Identity surveillance schemes are thriving in developing countries but could “come back to bite” the West if allowed to continue as they are, a leading privacy group has warned.

Speaking at a London conference held by European security group EEMA on Wednesday, Privacy International executive director Gus Hosein told attendees that identity schemes “from the 1990s and 2000s” are “alive and well” in countries like Kenya and Pakistan.

He argued that such systems are problematic because they contain security holes and introduce dependencies on foreign suppliers, as well as social inequality.

More worryingly, they could be used to shape global standards in time if lawmakers decide “if they’re doing it there let’s do it here”, said Hosein.

He said that Western providers had created dependencies in countries like the Democratic Republic of the Congo (DRC), where data from a $200m biometric voting system was required to be stored only in the supplier’s European HQ.

Pakistan’s ID system suffers the same potential privacy risks and dependency, with data stored in a Canadian data center, he added.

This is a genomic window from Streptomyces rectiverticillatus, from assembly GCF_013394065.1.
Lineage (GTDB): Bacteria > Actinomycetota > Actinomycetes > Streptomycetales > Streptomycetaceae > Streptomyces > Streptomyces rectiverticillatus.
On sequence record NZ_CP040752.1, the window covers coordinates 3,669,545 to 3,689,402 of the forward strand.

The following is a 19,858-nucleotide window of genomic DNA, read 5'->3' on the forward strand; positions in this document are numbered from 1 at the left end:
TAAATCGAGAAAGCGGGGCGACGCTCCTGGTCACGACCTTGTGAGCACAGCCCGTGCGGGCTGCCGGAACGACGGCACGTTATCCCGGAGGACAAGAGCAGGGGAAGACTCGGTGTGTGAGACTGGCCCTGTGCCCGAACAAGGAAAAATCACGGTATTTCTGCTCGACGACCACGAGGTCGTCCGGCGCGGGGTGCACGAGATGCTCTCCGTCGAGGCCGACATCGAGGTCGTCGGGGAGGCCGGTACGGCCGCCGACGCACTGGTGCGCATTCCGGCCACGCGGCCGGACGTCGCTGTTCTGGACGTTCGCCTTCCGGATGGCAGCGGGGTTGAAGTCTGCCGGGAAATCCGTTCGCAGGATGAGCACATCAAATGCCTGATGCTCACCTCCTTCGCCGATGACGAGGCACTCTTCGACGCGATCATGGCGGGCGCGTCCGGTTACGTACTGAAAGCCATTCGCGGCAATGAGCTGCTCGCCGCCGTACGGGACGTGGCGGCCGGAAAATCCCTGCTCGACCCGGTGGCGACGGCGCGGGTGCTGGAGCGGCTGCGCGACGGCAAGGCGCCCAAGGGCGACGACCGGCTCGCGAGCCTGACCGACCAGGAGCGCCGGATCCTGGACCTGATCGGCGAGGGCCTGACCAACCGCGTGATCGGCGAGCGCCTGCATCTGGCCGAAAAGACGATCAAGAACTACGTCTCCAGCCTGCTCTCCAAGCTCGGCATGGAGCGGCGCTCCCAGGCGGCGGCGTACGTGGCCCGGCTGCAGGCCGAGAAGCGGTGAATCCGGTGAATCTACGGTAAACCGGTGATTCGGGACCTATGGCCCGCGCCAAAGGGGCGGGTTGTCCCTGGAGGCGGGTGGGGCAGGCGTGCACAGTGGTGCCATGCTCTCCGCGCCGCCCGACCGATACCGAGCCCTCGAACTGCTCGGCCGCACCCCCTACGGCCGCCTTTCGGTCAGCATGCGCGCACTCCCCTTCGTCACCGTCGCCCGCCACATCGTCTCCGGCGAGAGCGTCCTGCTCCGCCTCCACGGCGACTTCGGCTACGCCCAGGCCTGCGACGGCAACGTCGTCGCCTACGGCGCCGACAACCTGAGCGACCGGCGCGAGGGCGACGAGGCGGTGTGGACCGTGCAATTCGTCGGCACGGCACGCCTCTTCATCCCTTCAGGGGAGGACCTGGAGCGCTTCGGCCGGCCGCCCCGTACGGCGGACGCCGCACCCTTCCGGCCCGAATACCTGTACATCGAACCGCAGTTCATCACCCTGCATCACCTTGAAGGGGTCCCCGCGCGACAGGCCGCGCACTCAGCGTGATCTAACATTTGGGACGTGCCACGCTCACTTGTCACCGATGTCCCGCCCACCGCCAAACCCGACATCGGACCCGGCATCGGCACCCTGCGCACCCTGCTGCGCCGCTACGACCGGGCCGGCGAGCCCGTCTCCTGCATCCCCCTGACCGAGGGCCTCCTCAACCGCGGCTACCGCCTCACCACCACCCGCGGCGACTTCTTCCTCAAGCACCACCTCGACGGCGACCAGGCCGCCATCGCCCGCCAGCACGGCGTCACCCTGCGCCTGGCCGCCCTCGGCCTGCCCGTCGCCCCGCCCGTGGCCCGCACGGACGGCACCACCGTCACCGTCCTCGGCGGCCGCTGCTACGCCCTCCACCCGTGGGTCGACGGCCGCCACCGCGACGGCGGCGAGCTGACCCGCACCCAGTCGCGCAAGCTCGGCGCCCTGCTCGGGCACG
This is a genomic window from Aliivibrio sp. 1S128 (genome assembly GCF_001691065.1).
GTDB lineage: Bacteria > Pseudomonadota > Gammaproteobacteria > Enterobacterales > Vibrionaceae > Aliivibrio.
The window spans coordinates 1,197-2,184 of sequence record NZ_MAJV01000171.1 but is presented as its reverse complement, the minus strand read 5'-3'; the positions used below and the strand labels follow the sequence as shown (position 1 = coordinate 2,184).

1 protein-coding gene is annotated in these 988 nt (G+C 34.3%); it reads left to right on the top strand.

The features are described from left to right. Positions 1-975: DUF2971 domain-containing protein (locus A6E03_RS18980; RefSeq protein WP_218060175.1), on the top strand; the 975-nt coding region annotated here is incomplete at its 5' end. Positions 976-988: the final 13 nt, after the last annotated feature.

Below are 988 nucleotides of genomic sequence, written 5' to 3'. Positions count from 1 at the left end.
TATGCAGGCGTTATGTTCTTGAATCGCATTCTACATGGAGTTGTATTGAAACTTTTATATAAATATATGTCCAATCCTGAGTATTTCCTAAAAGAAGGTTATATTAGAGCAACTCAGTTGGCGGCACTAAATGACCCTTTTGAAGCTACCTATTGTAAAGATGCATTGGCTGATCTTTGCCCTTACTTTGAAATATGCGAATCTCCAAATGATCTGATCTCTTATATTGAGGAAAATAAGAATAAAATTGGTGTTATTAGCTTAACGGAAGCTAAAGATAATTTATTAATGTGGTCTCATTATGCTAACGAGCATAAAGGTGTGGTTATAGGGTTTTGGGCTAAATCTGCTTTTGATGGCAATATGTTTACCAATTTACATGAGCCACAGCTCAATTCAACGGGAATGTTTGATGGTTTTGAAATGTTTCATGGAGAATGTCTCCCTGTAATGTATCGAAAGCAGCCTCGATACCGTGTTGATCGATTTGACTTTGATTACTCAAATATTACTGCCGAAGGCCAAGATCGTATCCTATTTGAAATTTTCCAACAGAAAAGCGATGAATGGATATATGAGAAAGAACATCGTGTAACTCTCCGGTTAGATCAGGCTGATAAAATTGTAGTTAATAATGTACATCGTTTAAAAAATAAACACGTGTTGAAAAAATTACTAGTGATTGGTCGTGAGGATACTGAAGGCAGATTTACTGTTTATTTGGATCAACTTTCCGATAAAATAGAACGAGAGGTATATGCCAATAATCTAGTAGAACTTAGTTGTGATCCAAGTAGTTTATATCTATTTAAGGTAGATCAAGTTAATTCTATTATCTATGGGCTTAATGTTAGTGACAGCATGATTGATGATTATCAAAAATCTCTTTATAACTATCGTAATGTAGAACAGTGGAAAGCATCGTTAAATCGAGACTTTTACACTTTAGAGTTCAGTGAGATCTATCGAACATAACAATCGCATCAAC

“Can we deploy an identity solution which doesn’t create these dependencies? I haven’t seen a convincing system yet,” Hosein commented. “We have to pay attention to these issues or we’ll be taking lessons from the developing world and bringing them home.”

The ideas behind the UK’s abandoned national ID card scheme travelled to India but its attempt to implement a similar program was foiled by a Supreme Court ruling there, which said the system would introduce discrimination, Hosein explained. It then ended up in Rwanda.

SIM registration is another worrisome policy, spreading from African and Mediterranean countries to south-east Asia, introducing inequality, discrimination and social exclusion, he argued.

Hosein also cautioned that whether privacy breaches of such systems are intentionally caused by hacking attacks or accidental, “security is not easy to do”.

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